Mathematics Stack Exchange is a question and answer site for people studying math at any level and professionals in related fields. Join them; it only takes a minute:

Sign up
Here's how it works:
  1. Anybody can ask a question
  2. Anybody can answer
  3. The best answers are voted up and rise to the top

Given the Matrix $$A = \left(\begin{matrix} 1 & 1 & 0 \\ 0 & 2 & 0 \\ 1 & 0 & 1 \end{matrix}\right)$$ calculate the diagol matrix $diag(A)$

Well, for this I need the eigenvalues and eigenvectors, which I've found out are $\lambda_{1,2}=1$, $\lambda_3=2$ and $E_1=\left(\begin{matrix}0 \\ 0 \\ 1\end{matrix}\right)$ and $E_2=\left(\begin{matrix}1 \\ 1 \\ 1\end{matrix}\right)$.

For the Diagonal matrix $D$ we know


The problem is calculating the inverse of $C$ which is made of the eigen vectors in its columns, because I get zeroes in the main diagonal when I apply the Gauss transformation.

What could I do and how?

share|cite|improve this question
up vote 1 down vote accepted

Your matrix is not diagonalizable. That means you cannot express it as $A = CDC^{-1}$ with $D$ diagonal and $C$ non-singular. This is because you have not enough independent eigenvectors.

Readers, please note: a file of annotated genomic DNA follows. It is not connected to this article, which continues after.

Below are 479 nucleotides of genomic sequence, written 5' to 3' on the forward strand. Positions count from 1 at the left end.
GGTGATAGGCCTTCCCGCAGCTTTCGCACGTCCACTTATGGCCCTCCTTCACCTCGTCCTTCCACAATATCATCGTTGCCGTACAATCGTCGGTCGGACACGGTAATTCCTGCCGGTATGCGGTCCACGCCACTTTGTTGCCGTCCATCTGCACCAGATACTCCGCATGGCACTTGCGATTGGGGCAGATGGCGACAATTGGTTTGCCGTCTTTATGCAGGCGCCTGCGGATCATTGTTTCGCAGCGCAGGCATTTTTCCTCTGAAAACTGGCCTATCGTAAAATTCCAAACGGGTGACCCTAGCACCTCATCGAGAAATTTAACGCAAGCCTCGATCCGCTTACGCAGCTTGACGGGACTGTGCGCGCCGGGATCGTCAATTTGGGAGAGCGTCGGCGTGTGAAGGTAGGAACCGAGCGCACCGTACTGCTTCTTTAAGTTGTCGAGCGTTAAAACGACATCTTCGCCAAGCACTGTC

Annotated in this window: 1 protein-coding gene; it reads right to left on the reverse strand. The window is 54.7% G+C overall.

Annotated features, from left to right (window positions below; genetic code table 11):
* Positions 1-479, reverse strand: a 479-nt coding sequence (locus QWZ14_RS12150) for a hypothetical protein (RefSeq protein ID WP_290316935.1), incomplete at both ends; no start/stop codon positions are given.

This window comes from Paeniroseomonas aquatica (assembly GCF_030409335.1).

Anyway, I think you misunderstood the question. In the context of Jacobi iteration (and Gauss-Seidel, SOR, etc.), the notation $diag(A)$ means a diagonal matrix whose entries are taken from the diagonal of $A$. So you just remove off-diagonal entries of $A$ to get the answer. There's no need to find eigenvalues and eigenvectors of this matrix.

You'll usually need to find eigenvalues of a different matrix to guarantee convergence though.

share|cite|improve this answer
I was afraid of that for the same reason, however I have to calculate the jacobi iteration starting at $0$, and I see in the lecture they've found out the diagonal matrix $$D = \left(\begin{matrix} 1 & 0 & 0 \\ 0 & 2 & 0 \\ 0 & 0 & 1 \end{matrix}\right)$$ – Flavius Jan 22 '13 at 11:42
@Flavius I edited the answer. – Tunococ Jan 22 '13 at 11:47
I see, accepted! – Flavius Jan 22 '13 at 11:48

Since $\operatorname{Rank}(A-I)=2$ and the eigenspace of eigenvalue $1$ has dimension $1$, $A$ is not a diagonalizable matrix.

share|cite|improve this answer

Since the algebraic multiplicity of the eigen value $1$ is $2$ and geometric multiplicity is $1$ so the given matrix is not diagonalizable.

share|cite|improve this answer

Your Answer


By posting your answer, you agree to the privacy policy and terms of service.

Not the answer you're looking for? Browse other questions tagged or ask your own question.